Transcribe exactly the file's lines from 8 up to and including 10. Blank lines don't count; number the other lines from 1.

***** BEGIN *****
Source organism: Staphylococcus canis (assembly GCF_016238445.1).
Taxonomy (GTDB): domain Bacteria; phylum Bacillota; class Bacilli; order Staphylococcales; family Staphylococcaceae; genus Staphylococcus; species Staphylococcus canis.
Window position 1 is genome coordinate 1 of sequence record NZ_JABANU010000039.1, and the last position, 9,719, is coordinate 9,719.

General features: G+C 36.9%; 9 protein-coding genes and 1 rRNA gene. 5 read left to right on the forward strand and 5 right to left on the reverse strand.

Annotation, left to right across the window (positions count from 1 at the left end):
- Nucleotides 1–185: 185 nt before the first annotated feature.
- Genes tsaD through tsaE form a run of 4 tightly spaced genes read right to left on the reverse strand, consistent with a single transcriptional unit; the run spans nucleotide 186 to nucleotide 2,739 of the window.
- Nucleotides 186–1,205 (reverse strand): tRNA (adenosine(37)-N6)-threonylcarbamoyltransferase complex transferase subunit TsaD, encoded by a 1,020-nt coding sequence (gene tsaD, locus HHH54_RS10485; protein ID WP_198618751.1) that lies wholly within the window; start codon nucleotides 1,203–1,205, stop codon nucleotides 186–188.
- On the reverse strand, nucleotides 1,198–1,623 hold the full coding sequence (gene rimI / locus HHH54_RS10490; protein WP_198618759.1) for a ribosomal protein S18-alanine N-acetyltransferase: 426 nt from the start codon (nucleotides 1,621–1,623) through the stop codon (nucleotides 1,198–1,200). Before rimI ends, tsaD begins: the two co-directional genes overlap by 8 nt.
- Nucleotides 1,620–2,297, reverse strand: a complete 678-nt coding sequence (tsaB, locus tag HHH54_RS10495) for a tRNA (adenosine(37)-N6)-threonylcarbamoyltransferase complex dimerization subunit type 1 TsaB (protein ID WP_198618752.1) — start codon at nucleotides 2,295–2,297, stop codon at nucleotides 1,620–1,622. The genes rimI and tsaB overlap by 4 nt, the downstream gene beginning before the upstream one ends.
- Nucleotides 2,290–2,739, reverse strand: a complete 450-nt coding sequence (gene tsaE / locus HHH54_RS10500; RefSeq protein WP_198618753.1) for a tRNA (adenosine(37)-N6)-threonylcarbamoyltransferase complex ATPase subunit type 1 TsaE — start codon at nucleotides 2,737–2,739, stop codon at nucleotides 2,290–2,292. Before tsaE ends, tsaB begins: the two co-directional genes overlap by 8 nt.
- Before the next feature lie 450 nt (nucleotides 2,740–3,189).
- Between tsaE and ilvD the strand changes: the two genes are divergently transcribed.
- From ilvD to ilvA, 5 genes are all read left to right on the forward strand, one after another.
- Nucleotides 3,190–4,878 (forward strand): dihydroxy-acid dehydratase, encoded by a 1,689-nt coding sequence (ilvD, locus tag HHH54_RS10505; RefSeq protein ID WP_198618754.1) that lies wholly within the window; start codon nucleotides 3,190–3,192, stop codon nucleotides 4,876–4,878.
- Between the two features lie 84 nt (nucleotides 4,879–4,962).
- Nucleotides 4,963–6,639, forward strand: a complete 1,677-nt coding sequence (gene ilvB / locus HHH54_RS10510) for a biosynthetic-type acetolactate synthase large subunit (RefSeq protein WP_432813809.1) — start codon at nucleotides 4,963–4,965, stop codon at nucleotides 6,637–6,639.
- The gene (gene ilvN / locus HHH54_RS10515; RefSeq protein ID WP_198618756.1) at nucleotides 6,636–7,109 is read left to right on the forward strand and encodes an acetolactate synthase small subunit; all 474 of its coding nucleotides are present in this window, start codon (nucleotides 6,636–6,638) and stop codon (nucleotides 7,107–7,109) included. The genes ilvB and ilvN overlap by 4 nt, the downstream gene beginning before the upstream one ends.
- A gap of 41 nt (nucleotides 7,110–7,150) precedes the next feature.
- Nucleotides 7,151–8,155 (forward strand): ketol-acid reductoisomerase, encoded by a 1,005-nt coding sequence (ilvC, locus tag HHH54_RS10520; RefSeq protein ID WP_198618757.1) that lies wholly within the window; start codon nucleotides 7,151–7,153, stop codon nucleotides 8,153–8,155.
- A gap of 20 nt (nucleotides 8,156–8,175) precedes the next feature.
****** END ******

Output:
- Nucleotides 186–1,205 (reverse strand): tRNA (adenosine(37)-N6)-threonylcarbamoyltransferase complex transferase subunit TsaD, encoded by a 1,020-nt coding sequence (gene tsaD, locus HHH54_RS10485; protein ID WP_198618751.1) that lies wholly within the window; start codon nucleotides 1,203–1,205, stop codon nucleotides 186–188.
- On the reverse strand, nucleotides 1,198–1,623 hold the full coding sequence (gene rimI / locus HHH54_RS10490; protein WP_198618759.1) for a ribosomal protein S18-alanine N-acetyltransferase: 426 nt from the start codon (nucleotides 1,621–1,623) through the stop codon (nucleotides 1,198–1,200). Before rimI ends, tsaD begins: the two co-directional genes overlap by 8 nt.
- Nucleotides 1,620–2,297, reverse strand: a complete 678-nt coding sequence (tsaB, locus tag HHH54_RS10495) for a tRNA (adenosine(37)-N6)-threonylcarbamoyltransferase complex dimerization subunit type 1 TsaB (protein ID WP_198618752.1) — start codon at nucleotides 2,295–2,297, stop codon at nucleotides 1,620–1,622. The genes rimI and tsaB overlap by 4 nt, the downstream gene beginning before the upstream one ends.